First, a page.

Ralph Breaks the Internet
Mission: Impossible - Fallout
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All Critics (27)
| Top Critics (6)
| Fresh (24)
| Rotten (3)
Glaciers might be melting, the polar caps might be crumbling, but not even the passage of half a century has taken the frozen edge off this brilliantly icy film.
A perfect storm of perversity, pre-Persona identity transference, prole pole-positioning and mutually assured psychological destruction, Joseph Losey's masterpiece immediately transformed the director from has-been Hollywood exile to European auteur.
The Servant is for the most part strong dramatic fare, though the atmosphere and tension is not fully sustained to the end.
The performances are note-perfect and Pinter's script is smart, subversive and sly, lifting the lid on our age-old feudal hierarchy and having a good dig about inside.
It is a flesh-creeping demonstration of human destructiveness that Mr. Pinter and Mr. Losey are presenting in this film, and it is made all the more horrifying by the genteel surroundings in which it occurs.
The film is very studied and smooth, even though it deals in sexual hysteria; it could use some of the roughness and drive of Losey's early work.
One can appreciate what Pinter intends and applaud a great deal of Losey's execution.
Losey's ripping comedy of breakdown, a master class in ominous mise-en-scène
The film's sidelong narrative glances suggest a privileged world brimming with innuendo-laden excess and barely concealed sexual jealousies.
From the first frame it's clear we're about to see a masterpiece.
Essentially a two-hander, with Fox admirable as a latter-day Sebastian Flyte and Bogarde (finally nailing his matinée reputation) chilling as the mercenary valet.
Claustrophobic film-making carries a charge it's not easy to forget. Only Pinter could match it.
well i can only say this blew me away. losey is a very interesting director, showing flashes of brilliance even in his worst films, and it finally all comes together for him here, with a marvelous harold pinter script and once in a lifetime performance by dirk bogarde. superb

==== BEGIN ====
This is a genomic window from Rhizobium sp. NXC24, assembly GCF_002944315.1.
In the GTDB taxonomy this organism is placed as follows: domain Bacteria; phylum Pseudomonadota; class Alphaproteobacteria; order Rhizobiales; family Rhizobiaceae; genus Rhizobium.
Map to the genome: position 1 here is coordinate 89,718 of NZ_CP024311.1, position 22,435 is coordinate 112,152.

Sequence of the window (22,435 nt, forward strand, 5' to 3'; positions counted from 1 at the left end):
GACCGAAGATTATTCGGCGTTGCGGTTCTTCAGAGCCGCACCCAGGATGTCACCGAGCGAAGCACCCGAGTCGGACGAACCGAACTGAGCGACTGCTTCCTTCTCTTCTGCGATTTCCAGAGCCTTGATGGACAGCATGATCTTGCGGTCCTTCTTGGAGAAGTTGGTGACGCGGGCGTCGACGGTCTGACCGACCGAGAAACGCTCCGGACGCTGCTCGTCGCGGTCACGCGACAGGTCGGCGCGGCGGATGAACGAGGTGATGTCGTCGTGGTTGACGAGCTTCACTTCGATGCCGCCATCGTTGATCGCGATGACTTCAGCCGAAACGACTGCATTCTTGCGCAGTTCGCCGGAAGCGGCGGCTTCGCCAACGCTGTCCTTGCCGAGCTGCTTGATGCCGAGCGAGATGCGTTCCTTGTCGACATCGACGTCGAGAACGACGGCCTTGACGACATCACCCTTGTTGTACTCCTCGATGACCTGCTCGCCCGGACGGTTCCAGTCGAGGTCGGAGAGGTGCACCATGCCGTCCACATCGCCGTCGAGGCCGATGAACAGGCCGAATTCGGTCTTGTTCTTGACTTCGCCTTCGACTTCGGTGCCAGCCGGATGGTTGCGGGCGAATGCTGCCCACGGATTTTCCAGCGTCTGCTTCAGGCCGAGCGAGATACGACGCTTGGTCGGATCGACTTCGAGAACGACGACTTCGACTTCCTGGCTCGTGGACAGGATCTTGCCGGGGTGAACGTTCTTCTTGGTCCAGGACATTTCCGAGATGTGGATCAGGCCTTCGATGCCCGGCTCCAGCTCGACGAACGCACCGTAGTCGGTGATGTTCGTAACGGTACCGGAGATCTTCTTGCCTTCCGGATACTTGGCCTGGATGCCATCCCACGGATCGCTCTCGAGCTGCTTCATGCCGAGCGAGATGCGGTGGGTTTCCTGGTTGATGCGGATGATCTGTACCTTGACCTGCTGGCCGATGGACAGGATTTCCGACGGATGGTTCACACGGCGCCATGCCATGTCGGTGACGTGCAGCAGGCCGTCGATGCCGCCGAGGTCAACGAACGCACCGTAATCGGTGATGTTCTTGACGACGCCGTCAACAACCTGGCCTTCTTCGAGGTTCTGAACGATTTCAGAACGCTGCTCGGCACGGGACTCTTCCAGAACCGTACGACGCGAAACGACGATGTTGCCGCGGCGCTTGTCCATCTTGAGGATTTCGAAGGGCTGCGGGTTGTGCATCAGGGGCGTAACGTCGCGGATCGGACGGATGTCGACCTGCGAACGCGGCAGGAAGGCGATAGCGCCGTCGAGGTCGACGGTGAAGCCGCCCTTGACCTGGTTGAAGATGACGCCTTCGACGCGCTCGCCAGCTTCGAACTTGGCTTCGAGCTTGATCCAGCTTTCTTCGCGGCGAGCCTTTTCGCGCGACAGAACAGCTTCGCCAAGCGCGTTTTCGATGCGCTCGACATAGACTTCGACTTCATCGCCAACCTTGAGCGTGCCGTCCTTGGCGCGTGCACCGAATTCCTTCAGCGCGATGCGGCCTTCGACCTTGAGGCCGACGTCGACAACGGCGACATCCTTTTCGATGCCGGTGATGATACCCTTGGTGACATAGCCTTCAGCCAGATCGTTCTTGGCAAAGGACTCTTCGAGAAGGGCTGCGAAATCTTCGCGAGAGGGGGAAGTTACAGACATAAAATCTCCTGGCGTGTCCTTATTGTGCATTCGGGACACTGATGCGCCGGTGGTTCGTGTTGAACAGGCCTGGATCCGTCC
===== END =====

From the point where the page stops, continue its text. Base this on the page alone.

This is a superb, sinister movie of the very highest class. Unlike the character Tony (James Fox) who is upper class without being high class, if you get my drift. You cannot really sympathise with Tony, who toys with some high falutin' development projects but basically is a wastrel just waiting to be ponced off. Tony is a later-day Bertie Wooster. The sinister element comes from the servant (Dirk Bogarde), who is no Jeeves. Barrett, like Jeeves , is a gentleman's gentleman or valet (not a butler as suggested in some other comments on this film). Tony needs a valet because he is incapable of doing anything much without help. Barrett and his accomplice Vera (Sarah Miles) take Tony to the cleaners, sweeping aside the fiancee Susan (Wendy Craig) in their wake.
Harold Pinter has written the screenplay in similar vein to the superb movie The Accident, also a Losey piece, which I also commend. The cinematography in both movies is simply excellent. The subject matter of The Servant suits Pinter, although much of the screenplay is not really in Pinter's voice. However, there is one scene, set in a restaurant, which includes a tiny cameo by Pinter himself and which contains a short Pinteresque exchange between two women. There is also one tense exchange between Susan and Barrett "do you wear deodorant" etc. which is very reminiscent of a scene in The Caretaker "you stink from arsehole to Thursday" etc. Indeed the story of The Servant resembles The Caretaker in many respects, except that in The Servant the interloper, Barrett, is on top and stays there, whereas in The Caretaker the interloper, Davies, lacks the skill and circumstances to dislodge the incumbent.
There is a homoerotic undercurrent to the film and this works so well because it is an undercurrent (in 1963 there could have been no more than an undercurrent even if they had wanted more). The overt debauchery with Vera and the orgy party towards the end of the film is the only bit of the film that has aged without grace. But I quibble.
This is a truly great film and it deserves to be more widely known.
"The Servant" (most noted for it's collaboration between play write Harold Pinter and Director Joseph Losey and for Dirk Bogarde's BAFTA winning performance) is a bit to elusive to truly engage, but it's intoxicating photography, subtly creepy performances and enough homoerotic psychosexual mind games to fill three films, nearly make up for it. It's ending however seems almost too straightforward for it's twisty beginning and middle, but it at least gives you something to think about when it's over. "The Servant" is a dense film, and one that will engage anyone looking for a good mind game.
Let's play master and servant! A subtly twisted trademark Pinter screenplay. Collaboration with Joseph Losey for direction. Bogarde in a polished, sinister, homoerotic role. Film making doesn't get much better than this.
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